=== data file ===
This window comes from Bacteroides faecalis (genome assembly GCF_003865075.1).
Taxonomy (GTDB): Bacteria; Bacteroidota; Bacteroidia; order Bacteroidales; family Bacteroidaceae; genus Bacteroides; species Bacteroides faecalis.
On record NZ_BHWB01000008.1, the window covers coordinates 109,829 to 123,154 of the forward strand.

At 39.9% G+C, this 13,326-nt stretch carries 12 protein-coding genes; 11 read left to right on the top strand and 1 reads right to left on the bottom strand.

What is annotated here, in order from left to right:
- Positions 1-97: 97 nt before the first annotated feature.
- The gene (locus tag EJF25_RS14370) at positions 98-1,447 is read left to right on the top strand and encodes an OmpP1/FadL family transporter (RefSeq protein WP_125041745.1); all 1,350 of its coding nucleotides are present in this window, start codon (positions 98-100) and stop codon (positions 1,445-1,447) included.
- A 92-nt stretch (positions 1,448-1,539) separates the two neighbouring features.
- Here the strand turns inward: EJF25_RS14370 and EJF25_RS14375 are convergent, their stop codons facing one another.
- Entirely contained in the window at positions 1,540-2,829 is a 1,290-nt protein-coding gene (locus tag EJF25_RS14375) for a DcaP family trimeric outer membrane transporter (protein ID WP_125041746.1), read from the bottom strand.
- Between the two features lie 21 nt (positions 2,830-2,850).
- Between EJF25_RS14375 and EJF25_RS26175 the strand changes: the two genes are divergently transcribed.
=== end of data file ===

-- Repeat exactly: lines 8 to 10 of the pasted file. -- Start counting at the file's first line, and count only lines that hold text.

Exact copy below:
- A 92-nt stretch (positions 1,448-1,539) separates the two neighbouring features.
- Here the strand turns inward: EJF25_RS14370 and EJF25_RS14375 are convergent, their stop codons facing one another.
- Entirely contained in the window at positions 1,540-2,829 is a 1,290-nt protein-coding gene (locus tag EJF25_RS14375) for a DcaP family trimeric outer membrane transporter (protein ID WP_125041746.1), read from the bottom strand.